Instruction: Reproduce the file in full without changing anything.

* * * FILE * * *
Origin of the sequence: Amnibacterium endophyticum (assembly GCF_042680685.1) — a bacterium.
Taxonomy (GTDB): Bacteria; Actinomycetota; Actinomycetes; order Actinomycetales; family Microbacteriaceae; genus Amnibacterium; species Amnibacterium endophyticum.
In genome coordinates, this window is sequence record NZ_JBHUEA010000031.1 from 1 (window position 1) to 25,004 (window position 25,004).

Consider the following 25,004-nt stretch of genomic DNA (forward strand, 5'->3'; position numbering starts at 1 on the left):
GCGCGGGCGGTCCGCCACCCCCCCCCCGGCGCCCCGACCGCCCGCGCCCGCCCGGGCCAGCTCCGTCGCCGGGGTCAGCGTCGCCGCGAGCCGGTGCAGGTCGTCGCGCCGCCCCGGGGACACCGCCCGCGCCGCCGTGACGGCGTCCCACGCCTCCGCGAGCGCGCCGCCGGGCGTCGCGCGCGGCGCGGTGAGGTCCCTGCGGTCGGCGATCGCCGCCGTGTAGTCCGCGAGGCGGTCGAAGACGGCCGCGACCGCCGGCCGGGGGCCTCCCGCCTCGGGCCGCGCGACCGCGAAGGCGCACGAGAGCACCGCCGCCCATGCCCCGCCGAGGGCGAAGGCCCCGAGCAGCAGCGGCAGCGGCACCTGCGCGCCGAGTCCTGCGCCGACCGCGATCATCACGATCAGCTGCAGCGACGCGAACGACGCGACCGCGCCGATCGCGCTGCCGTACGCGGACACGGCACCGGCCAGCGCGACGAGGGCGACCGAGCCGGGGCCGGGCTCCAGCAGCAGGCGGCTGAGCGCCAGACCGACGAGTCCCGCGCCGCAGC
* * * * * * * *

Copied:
Origin of the sequence: Amnibacterium endophyticum (assembly GCF_042680685.1) — a bacterium.
Taxonomy (GTDB): Bacteria; Actinomycetota; Actinomycetes; order Actinomycetales; family Microbacteriaceae; genus Amnibacterium; species Amnibacterium endophyticum.
In genome coordinates, this window is sequence record NZ_JBHUEA010000031.1 from 1 (window position 1) to 25,004 (window position 25,004).

Consider the following 25,004-nt stretch of genomic DNA (forward strand, 5'->3'; position numbering starts at 1 on the left):
GCGCGGGCGGTCCGCCACCCCCCCCCCGGCGCCCCGACCGCCCGCGCCCGCCCGGGCCAGCTCCGTCGCCGGGGTCAGCGTCGCCGCGAGCCGGTGCAGGTCGTCGCGCCGCCCCGGGGACACCGCCCGCGCCGCCGTGACGGCGTCCCACGCCTCCGCGAGCGCGCCGCCGGGCGTCGCGCGCGGCGCGGTGAGGTCCCTGCGGTCGGCGATCGCCGCCGTGTAGTCCGCGAGGCGGTCGAAGACGGCCGCGACCGCCGGCCGGGGGCCTCCCGCCTCGGGCCGCGCGACCGCGAAGGCGCACGAGAGCACCGCCGCCCATGCCCCGCCGAGGGCGAAGGCCCCGAGCAGCAGCGGCAGCGGCACCTGCGCGCCGAGTCCTGCGCCGACCGCGATCATCACGATCAGCTGCAGCGACGCGAACGACGCGACCGCGCCGATCGCGCTGCCGTACGCGGACACGGCACCGGCCAGCGCGACGAGGGCGACCGAGCCGGGGCCGGGCTCCAGCAGCAGGCGGCTGAGCGCCAGACCGACGAGTCCCGCGCCGCAGC